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Post-Surgical Recovery Pointers

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Gastric band surgery: the basics

Having surgery can be scary. Contrary to what a lot of people think about having surgery, it’s generally not a quick fix. Preparing yourself mentally for surgery seems like the hard part, but the most challenging part of surgery comes afterward.

In addition to the physical pain that you may experience as a result of surgery, it can feel discouraging to have to stay at home and miss out on your regular activities until you recover. Your attitude about getting better and what you do to work towards your recovery can make a big difference.

Be Resilient About Coping With Pain

Some people who have surgery after an injury are shocked to find that the surgery causes pain levels that were just as severe as the underlying injury that was the reason for having surgery.

Although surgical intervention is obviously intended to help restore your physical condition, your bones, muscles, and joints will interpret it as an invasive affront. You may have some nerve pain as well as considerable swelling. Don’t be alarmed at what you’re feeling.

Unfortunately, you’re going to have to be uncomfortable for a while. It’s okay to feel kind of down about your downtime, and it’s certainly okay to feel a little sorry for yourself.

However, you need to keep your focus forward-thinking. Of course, talk to your doctor about what you’re feeling and stay engaged with him or her about your pain management strategy.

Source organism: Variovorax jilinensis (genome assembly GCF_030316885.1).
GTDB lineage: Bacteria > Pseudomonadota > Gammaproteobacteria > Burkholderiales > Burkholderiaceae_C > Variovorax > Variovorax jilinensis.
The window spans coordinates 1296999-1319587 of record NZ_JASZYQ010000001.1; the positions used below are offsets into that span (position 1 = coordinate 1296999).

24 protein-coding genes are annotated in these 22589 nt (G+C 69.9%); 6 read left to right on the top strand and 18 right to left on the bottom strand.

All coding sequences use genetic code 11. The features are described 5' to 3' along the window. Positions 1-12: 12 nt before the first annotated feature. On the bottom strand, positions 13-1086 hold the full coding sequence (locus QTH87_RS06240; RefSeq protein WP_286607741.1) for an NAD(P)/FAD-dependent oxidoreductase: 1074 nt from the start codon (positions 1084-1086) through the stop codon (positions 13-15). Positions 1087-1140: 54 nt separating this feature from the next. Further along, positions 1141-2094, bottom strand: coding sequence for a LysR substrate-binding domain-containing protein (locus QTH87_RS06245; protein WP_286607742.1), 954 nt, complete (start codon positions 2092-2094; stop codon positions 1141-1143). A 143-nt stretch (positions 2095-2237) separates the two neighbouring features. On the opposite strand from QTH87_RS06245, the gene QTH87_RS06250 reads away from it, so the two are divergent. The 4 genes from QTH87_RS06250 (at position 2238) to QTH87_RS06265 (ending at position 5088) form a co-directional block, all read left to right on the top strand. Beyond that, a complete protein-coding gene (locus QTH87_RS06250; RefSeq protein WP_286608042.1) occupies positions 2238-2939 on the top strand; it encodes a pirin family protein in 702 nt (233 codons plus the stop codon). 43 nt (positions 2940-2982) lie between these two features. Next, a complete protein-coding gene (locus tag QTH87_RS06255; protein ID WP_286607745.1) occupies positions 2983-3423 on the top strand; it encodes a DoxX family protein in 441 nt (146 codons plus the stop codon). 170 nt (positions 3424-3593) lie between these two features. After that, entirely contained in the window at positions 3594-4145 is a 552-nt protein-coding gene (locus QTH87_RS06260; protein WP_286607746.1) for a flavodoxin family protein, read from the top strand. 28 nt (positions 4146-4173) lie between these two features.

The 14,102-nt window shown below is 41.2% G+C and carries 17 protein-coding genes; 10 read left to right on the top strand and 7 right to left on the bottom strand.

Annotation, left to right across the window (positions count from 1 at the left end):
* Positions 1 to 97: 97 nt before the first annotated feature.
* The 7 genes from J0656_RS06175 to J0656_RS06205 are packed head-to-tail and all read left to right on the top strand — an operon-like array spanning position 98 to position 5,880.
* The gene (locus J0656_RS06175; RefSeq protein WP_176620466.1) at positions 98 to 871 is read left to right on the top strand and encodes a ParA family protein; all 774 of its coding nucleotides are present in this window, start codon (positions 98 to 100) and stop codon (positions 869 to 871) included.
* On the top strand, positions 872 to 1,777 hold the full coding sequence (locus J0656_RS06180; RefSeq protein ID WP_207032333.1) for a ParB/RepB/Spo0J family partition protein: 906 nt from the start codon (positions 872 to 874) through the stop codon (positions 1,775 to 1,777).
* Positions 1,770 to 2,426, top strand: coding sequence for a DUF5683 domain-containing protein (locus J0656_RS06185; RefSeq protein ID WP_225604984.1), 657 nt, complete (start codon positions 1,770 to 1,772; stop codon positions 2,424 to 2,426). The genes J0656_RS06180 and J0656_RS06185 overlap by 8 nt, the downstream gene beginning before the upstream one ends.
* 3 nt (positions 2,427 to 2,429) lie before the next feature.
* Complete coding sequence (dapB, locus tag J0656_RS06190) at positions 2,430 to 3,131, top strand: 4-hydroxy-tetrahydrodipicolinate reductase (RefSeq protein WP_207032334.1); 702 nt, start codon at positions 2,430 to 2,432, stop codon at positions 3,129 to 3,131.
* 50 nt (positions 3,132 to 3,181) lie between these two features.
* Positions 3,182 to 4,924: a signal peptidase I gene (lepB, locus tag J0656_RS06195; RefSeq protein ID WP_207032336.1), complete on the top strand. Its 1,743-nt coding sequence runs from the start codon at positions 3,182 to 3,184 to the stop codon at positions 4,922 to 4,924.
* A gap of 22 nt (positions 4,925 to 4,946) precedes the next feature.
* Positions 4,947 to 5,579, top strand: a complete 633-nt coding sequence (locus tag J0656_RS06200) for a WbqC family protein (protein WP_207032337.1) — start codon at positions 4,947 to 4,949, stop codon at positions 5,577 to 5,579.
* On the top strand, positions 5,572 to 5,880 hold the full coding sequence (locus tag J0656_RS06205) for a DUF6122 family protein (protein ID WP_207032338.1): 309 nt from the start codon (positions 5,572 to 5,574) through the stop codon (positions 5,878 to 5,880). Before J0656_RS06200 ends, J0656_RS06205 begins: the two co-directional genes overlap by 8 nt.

Treat Pain With Natural Remedies

Immediately after your surgery, you may need painkillers to help manage pain. However, anything that you can do to reduce your use of painkillers is helpful. Prescription medications are intended to treat acute pain for a short time, and they lose their efficacy over time.

Investigate some natural remedies that you can use longer than short-term prescription medicines. CBD bud can help to alleviate stress and inflammation. It works with your body’s endocannabinoid receptors to interrupt pain signals.

Also, reducing stress levels can mitigate your symptoms. You can also ask your doctor about topical treatments that can help to minimize pain. You’ll need to use care to avoid putting a topical treatment near an incision, but it could dull sensitivity around muscles where you had your surgery.

Get Organized at Home

Going about your daily activities at home will likely be more difficult than usual, particularly if you’ve had surgery on one of your limbs. Make it easier for you to do the things you need to. Keep most of the things that you need by your bedside so that you won’t have to get up every time that you need something.

Move your medications, charger, laptop, and whatever toiletries you use throughout the day such as lip balm or moisturizer. Put a hamper where you can easily toss your laundry. Consider getting a small rolling cart to store items. It may be a good idea to get a cooler for snacks and cold drinks.

Put some thought into reconfiguring your kitchen. Keep things where they’ll be easier for you to reach. You might find it helpful to use a grabber with an extension to reach things rather than exert yourself.

Also, you may like to have some prepared meals delivered so you won’t have to worry about shopping or preparing meals. Find some healthy options that you can just heat and eat while you’re on the mend.

Ultimately, staying positive about your recovery, trying different strategies to address pain, and doing what you can to make your home life easier will make your post-surgery self-care much more manageable. You won’t get better overnight, but know that you will get better.